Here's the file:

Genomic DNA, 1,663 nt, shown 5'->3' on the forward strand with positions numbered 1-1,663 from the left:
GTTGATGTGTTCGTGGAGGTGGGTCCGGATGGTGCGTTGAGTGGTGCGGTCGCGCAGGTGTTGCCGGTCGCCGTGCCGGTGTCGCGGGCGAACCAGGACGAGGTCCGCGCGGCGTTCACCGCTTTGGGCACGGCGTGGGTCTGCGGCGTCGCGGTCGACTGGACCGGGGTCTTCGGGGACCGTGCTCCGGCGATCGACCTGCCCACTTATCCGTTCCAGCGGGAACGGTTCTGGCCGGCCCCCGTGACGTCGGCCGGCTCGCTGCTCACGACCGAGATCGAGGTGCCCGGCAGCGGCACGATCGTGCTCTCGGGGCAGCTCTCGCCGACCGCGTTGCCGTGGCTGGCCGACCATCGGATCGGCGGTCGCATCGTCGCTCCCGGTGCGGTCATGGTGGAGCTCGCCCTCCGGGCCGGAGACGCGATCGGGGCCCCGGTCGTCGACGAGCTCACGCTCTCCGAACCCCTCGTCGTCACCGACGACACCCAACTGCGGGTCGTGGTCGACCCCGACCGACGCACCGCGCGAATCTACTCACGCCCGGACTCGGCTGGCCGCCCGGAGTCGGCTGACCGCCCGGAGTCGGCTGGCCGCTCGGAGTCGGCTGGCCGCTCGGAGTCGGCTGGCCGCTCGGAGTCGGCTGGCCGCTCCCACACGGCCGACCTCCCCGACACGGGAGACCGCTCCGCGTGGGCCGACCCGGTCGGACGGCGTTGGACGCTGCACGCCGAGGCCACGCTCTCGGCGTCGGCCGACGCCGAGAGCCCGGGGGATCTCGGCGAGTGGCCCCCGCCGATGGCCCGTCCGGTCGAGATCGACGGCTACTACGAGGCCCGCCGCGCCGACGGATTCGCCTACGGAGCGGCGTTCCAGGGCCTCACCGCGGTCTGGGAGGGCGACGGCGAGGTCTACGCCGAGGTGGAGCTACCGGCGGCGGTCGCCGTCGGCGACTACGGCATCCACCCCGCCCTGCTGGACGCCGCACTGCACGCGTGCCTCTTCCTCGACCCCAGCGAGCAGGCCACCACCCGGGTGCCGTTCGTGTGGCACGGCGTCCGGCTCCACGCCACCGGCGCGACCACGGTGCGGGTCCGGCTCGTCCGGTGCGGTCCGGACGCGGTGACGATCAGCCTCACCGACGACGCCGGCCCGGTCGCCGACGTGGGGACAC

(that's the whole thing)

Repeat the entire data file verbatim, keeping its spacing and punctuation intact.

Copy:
Genomic DNA, 1,663 nt, shown 5'->3' on the forward strand with positions numbered 1-1,663 from the left:
GTTGATGTGTTCGTGGAGGTGGGTCCGGATGGTGCGTTGAGTGGTGCGGTCGCGCAGGTGTTGCCGGTCGCCGTGCCGGTGTCGCGGGCGAACCAGGACGAGGTCCGCGCGGCGTTCACCGCTTTGGGCACGGCGTGGGTCTGCGGCGTCGCGGTCGACTGGACCGGGGTCTTCGGGGACCGTGCTCCGGCGATCGACCTGCCCACTTATCCGTTCCAGCGGGAACGGTTCTGGCCGGCCCCCGTGACGTCGGCCGGCTCGCTGCTCACGACCGAGATCGAGGTGCCCGGCAGCGGCACGATCGTGCTCTCGGGGCAGCTCTCGCCGACCGCGTTGCCGTGGCTGGCCGACCATCGGATCGGCGGTCGCATCGTCGCTCCCGGTGCGGTCATGGTGGAGCTCGCCCTCCGGGCCGGAGACGCGATCGGGGCCCCGGTCGTCGACGAGCTCACGCTCTCCGAACCCCTCGTCGTCACCGACGACACCCAACTGCGGGTCGTGGTCGACCCCGACCGACGCACCGCGCGAATCTACTCACGCCCGGACTCGGCTGGCCGCCCGGAGTCGGCTGACCGCCCGGAGTCGGCTGGCCGCTCGGAGTCGGCTGGCCGCTCGGAGTCGGCTGGCCGCTCGGAGTCGGCTGGCCGCTCCCACACGGCCGACCTCCCCGACACGGGAGACCGCTCCGCGTGGGCCGACCCGGTCGGACGGCGTTGGACGCTGCACGCCGAGGCCACGCTCTCGGCGTCGGCCGACGCCGAGAGCCCGGGGGATCTCGGCGAGTGGCCCCCGCCGATGGCCCGTCCGGTCGAGATCGACGGCTACTACGAGGCCCGCCGCGCCGACGGATTCGCCTACGGAGCGGCGTTCCAGGGCCTCACCGCGGTCTGGGAGGGCGACGGCGAGGTCTACGCCGAGGTGGAGCTACCGGCGGCGGTCGCCGTCGGCGACTACGGCATCCACCCCGCCCTGCTGGACGCCGCACTGCACGCGTGCCTCTTCCTCGACCCCAGCGAGCAGGCCACCACCCGGGTGCCGTTCGTGTGGCACGGCGTCCGGCTCCACGCCACCGGCGCGACCACGGTGCGGGTCCGGCTCGTCCGGTGCGGTCCGGACGCGGTGACGATCAGCCTCACCGACGACGCCGGCCCGGTCGCCGACGTGGGGACAC